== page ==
Tuesday, 24 April 2012

Presenting: Vikens law of legal exploitations

I am not a politician, and I do not study law, but still I am going to present you with a law or observation.
This is not a law in a legal system, nor a scientific law, this is a observational pattern; I'll go as far as to call it a theorem. However what it does describe is a pattern in a legal system, and it goes like this:
If a law can be demonstrated to be exploitable for malicious intent; that exploit will, at some point, almost certainly be used for malicious intents.
Now let me explain this.

Here's the logic, and if anyone could help me formulate this as formal logic i would be very thankful.

a.1: Most publicly traded corporations have an obligation to their shareholders to make as much a profit as they possibly can.
a.2: A subset of all corporations will use any non-illegal means available to them to maximize their profits.
b.1: Equal competition makes for lower prices and lower profits and visa versa.
b.2: Fewer competitors means less equal competition.
b.3: Decreased equality in competition means higher prices and therefore profits.
c: Taking a share of a competitors profit margin is a practically free profit increase, and increases competition inequality.
d: A Judicial process is in itself a burden and may kill a weaker party before its completion.
e: Use of an unintended consequence of a law is not illegal.

'a' means that corporations are generally, but not always inherently greedy and a subset may use any non-illegal means to maximize it.
'b' Implies that lower competitive equality is beneficial with regards to 'a'
'c' Implies that a scenario beneficiary towards 'b.2', 'b.3' and 'a' can be achieved my using means commonly associated with intellectual property.
'd' States that if a strong party sue a small party, no matter what the ultimate legal outcome might be, the small party may go bankrupt before the process has been completed and may be beneficiary towards 'b.2'.
'e' States that a member of the subset described in 'a.2' may use a unintended consequence or ambiguity to maximize their profits in ways including but not limited to 'c' and 'd'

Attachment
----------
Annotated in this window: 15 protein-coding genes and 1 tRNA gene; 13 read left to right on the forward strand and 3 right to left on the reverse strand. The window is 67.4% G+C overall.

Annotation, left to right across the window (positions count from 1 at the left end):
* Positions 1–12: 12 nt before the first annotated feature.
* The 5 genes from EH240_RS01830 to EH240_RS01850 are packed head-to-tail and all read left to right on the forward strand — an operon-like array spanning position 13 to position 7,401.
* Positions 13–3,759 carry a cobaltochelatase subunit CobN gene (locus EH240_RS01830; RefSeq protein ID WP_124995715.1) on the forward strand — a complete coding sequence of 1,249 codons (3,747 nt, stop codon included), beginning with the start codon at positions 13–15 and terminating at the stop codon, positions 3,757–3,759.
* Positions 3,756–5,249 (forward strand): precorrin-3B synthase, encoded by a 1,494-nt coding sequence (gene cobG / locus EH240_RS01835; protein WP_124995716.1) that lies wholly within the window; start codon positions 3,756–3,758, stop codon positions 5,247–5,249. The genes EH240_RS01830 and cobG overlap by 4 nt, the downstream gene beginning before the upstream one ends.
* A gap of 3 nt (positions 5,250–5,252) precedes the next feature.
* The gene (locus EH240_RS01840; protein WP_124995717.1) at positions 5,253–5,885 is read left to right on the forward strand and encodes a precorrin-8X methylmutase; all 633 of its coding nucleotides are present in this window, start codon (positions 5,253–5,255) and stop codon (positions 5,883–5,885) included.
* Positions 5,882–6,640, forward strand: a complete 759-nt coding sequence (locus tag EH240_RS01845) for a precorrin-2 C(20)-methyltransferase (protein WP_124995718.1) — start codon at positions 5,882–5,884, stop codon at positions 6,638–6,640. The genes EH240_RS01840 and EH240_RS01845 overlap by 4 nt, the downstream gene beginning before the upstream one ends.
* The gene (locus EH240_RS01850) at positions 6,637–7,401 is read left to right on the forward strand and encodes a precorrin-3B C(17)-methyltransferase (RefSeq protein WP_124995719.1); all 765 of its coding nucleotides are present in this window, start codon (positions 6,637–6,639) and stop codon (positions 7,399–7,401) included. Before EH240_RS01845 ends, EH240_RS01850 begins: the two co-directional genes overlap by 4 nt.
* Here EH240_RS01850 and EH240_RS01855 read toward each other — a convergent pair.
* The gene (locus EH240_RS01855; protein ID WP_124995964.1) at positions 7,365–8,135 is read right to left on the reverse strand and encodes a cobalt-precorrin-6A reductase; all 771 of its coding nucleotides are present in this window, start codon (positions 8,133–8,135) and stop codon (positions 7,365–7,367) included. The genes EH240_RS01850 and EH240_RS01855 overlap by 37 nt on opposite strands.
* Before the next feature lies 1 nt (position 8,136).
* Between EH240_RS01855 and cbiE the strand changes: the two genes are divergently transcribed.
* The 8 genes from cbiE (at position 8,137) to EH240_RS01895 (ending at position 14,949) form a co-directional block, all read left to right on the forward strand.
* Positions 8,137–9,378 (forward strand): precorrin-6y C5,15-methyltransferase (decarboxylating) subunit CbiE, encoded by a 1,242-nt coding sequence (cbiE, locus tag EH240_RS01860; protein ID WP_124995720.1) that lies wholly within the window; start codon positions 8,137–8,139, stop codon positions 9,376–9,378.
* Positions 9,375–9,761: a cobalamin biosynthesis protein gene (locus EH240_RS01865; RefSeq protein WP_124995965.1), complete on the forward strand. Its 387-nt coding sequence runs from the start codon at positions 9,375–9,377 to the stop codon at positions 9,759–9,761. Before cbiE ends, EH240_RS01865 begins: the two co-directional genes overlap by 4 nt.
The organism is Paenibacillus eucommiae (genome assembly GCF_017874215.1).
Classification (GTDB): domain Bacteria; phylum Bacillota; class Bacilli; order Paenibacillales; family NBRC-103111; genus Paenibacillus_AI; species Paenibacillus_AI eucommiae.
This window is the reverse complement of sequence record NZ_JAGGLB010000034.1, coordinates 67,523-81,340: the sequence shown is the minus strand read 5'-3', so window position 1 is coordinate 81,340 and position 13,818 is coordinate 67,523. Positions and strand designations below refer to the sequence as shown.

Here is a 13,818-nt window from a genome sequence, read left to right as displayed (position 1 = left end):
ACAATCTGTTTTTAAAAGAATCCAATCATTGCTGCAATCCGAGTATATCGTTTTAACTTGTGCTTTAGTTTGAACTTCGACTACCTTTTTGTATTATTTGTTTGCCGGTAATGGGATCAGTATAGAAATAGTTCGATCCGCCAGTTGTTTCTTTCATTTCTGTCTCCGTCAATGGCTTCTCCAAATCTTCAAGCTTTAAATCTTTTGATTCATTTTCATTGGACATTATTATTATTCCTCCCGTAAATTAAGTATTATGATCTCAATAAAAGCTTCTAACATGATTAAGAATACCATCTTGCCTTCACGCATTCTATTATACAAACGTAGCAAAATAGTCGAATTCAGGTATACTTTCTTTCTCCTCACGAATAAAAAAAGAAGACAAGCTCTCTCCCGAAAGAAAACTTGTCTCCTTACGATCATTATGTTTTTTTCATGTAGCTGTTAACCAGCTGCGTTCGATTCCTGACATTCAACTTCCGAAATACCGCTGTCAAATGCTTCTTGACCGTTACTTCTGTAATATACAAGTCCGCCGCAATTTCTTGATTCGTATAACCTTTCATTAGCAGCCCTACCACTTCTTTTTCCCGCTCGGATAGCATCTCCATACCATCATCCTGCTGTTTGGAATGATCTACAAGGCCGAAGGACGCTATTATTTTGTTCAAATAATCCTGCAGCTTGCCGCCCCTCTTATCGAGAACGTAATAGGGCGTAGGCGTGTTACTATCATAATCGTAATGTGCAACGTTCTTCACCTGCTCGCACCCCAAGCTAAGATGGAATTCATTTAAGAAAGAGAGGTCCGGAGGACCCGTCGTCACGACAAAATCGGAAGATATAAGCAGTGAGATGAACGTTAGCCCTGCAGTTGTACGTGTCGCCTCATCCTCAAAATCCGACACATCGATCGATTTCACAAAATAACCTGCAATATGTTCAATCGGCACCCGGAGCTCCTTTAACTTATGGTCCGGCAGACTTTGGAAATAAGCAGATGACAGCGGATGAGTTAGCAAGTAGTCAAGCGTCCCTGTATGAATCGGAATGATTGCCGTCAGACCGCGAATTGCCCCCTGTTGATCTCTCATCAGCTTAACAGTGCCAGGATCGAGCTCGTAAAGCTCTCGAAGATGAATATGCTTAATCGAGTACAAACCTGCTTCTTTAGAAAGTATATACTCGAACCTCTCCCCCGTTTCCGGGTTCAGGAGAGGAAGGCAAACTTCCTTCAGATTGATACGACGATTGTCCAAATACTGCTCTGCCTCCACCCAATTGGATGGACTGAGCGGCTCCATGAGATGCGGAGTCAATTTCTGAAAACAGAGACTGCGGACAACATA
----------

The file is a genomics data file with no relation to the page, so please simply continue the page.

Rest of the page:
The reason I wrote this law down is to formalize why a lawmaker confronted with a scenario; in which a proposed law is exploited, with malicious intent beyond the scope of the original intent of the law; should not be able to get away with the answer "That's not the intention of the law, that is never going to happen". It is very likely to happen. So don't let anyone get away with it; if they actively avoid addressing the problem, it is a possibility that the law was written with this intent in mind, in order to exploit that exact ambiguity and/or loophole.

This is a work in progress so any comments are welcome.

4 comments:

lilafrost said...

I apologize for my poor English; I am quite tired today.

Actually, I think that what you wrote is how laws (have to) work. Laws are written in words and words leave room for interpretation. You can never define all possible cases into rules, because that would be a neverending book. You can only try to generalize and this is where room for interpretation comes into play. A great part of law subjects deals with interpretation. And whenever there is room for interpretation there will be someone to test the limits. Only when the exploitation gets inacceptable for society will the law be re-written, deleted or changed.

I hope this was understandable.

lg,
Melanie

Christoffer Viken said...

I know that, the point is that when an obvious flaw has been shown before actual passing, the reply should not be "That is not what it was intended to do, so that is never going to happen", because, as I said, it is going to happen.

I specifically aim towards legislation like SOPA and PIPA that could be used to censor the Internet, because "copyright infringement" and current copyright law did not anticipate the internet and the fact that files are infinitely copyable.

I'm really only providing an argument that says "Yes it is a problem, we have identified it, and it need to be addressed, not just ignored."

lilafrost said...

Well, I see where you're headed, but the question is: Is this obvious flaw really *not* intended? I don't think so...

In my opinion the opposite is the case. Politicians always long for more power and control, whereas the internet is (yet) a place that - because of the international character - lies beyond the reach of national laws. What happens here is the will to rule and to control, put into words and forced upon people. As it always happens when people settle in a place that is considered to be free. Someone with the biggest cub or in this case military power claims to be the ruler and the mass of people accepts it because they are afraid and too busy going on with their daily life. Global recession, a common enemy in warfare - all hail "panem et circenses".

Welcome to 1984 ;)

Christoffer Viken said...

Yeah. but the point is that this "law" (as in Godwins or Murphys law) simply say that "But hat is not that the law is intended to do, nobody is going to do that." is not a valid counter argument. So that a politician opposed to the law (or just the apparent flaw) can actually say "yes! This is a problem, and you can't just ignore it"